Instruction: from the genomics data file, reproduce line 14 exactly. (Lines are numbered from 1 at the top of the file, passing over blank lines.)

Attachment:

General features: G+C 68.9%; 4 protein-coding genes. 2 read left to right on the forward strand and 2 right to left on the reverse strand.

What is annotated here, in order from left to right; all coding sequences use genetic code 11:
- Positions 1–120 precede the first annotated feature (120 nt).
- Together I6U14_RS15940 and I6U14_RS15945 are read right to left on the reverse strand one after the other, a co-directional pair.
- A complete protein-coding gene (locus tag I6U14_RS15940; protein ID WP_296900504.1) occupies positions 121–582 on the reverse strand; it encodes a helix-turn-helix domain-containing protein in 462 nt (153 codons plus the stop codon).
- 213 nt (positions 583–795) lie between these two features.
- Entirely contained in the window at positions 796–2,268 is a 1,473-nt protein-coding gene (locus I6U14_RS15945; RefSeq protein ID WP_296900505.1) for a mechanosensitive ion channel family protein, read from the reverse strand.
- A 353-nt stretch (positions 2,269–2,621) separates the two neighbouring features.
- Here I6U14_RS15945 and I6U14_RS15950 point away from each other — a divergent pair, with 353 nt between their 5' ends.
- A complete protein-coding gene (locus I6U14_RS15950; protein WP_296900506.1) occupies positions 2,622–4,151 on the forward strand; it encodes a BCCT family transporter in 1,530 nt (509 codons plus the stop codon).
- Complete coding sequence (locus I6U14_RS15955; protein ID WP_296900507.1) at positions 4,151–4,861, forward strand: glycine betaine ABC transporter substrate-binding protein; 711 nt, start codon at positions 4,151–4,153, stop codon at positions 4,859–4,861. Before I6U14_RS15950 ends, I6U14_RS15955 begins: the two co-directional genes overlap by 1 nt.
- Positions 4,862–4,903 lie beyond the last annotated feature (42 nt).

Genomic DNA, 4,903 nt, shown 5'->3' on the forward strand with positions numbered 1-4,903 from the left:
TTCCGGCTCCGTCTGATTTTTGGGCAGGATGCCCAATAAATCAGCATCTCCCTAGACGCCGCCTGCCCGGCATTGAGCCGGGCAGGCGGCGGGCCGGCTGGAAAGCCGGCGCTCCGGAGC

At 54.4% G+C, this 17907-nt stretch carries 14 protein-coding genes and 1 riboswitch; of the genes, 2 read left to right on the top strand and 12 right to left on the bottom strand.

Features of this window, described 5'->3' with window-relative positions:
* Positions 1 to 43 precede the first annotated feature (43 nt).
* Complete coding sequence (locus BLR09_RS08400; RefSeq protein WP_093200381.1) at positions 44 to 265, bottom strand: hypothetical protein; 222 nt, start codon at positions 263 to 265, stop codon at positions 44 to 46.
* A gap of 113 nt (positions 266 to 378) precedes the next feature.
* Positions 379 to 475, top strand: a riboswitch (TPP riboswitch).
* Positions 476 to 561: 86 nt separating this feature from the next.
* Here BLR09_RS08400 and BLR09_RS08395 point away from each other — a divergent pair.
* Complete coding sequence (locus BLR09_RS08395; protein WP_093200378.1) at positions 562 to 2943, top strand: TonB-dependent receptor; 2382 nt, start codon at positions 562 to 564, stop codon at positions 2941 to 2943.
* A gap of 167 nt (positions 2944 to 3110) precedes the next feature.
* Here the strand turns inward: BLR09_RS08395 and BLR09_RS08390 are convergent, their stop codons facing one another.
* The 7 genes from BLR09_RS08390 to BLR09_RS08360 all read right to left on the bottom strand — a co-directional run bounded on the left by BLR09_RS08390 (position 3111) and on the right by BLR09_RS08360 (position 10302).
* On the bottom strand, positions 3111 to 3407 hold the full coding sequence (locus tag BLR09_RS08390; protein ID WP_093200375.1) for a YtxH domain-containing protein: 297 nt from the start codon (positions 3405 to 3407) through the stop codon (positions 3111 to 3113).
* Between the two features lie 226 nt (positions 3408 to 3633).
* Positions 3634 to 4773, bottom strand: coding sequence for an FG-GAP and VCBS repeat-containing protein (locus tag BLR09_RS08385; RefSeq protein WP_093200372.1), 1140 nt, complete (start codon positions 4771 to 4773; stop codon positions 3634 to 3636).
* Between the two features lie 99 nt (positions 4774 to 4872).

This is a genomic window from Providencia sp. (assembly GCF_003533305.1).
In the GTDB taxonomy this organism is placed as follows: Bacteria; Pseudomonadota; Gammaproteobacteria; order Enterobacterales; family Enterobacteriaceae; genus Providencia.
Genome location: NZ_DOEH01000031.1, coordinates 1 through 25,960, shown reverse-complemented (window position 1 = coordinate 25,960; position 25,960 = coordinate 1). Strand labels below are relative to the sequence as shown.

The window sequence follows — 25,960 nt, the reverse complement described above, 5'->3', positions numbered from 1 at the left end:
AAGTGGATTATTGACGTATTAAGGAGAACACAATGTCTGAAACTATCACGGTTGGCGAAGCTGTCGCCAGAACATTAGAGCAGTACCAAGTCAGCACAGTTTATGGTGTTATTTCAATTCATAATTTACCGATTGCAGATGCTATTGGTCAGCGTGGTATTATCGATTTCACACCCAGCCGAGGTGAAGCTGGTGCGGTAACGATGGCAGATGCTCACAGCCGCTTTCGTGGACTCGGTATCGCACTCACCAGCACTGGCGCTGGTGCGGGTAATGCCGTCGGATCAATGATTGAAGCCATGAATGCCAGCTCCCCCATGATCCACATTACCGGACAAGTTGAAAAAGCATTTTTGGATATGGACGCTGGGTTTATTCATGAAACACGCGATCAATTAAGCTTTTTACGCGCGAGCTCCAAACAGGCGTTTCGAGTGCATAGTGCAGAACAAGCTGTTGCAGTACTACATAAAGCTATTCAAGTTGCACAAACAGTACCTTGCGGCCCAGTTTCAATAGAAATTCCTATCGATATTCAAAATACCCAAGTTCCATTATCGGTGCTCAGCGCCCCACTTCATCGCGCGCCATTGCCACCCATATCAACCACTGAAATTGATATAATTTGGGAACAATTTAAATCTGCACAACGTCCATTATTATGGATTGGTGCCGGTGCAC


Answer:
TTCCGGCTCCGTCTGATTTTTGGGCAGGATGCCCAATAAATCAGCATCTCCCTAGACGCCGCCTGCCCGGCATTGAGCCGGGCAGGCGGCGGGCCGGCTGGAAAGCCGGCGCTCCGGAGC